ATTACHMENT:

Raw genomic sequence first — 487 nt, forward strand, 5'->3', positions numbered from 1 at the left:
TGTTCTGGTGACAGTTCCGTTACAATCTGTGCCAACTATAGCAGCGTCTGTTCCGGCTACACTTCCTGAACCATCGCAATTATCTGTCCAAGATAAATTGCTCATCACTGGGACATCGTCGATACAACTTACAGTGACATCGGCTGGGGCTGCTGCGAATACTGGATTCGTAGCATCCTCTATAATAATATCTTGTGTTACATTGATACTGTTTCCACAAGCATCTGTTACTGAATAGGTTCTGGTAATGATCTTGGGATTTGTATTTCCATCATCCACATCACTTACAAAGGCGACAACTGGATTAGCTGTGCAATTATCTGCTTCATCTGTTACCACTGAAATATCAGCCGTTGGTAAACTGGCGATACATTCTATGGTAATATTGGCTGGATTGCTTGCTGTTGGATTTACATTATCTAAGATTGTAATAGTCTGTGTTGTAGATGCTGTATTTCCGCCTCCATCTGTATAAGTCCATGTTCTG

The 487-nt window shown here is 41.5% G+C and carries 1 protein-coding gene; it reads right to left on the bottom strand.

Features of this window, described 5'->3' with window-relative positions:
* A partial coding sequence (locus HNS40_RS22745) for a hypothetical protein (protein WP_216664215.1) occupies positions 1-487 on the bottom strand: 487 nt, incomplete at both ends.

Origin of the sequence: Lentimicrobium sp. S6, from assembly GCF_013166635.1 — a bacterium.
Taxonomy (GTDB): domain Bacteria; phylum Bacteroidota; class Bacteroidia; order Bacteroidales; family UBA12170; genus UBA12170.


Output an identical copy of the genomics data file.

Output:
Raw genomic sequence first — 487 nt, forward strand, 5'->3', positions numbered from 1 at the left:
TGTTCTGGTGACAGTTCCGTTACAATCTGTGCCAACTATAGCAGCGTCTGTTCCGGCTACACTTCCTGAACCATCGCAATTATCTGTCCAAGATAAATTGCTCATCACTGGGACATCGTCGATACAACTTACAGTGACATCGGCTGGGGCTGCTGCGAATACTGGATTCGTAGCATCCTCTATAATAATATCTTGTGTTACATTGATACTGTTTCCACAAGCATCTGTTACTGAATAGGTTCTGGTAATGATCTTGGGATTTGTATTTCCATCATCCACATCACTTACAAAGGCGACAACTGGATTAGCTGTGCAATTATCTGCTTCATCTGTTACCACTGAAATATCAGCCGTTGGTAAACTGGCGATACATTCTATGGTAATATTGGCTGGATTGCTTGCTGTTGGATTTACATTATCTAAGATTGTAATAGTCTGTGTTGTAGATGCTGTATTTCCGCCTCCATCTGTATAAGTCCATGTTCTG

The 487-nt window shown here is 41.5% G+C and carries 1 protein-coding gene; it reads right to left on the bottom strand.

Features of this window, described 5'->3' with window-relative positions:
* A partial coding sequence (locus HNS40_RS22745) for a hypothetical protein (protein WP_216664215.1) occupies positions 1-487 on the bottom strand: 487 nt, incomplete at both ends.

Origin of the sequence: Lentimicrobium sp. S6, from assembly GCF_013166635.1 — a bacterium.
Taxonomy (GTDB): domain Bacteria; phylum Bacteroidota; class Bacteroidia; order Bacteroidales; family UBA12170; genus UBA12170.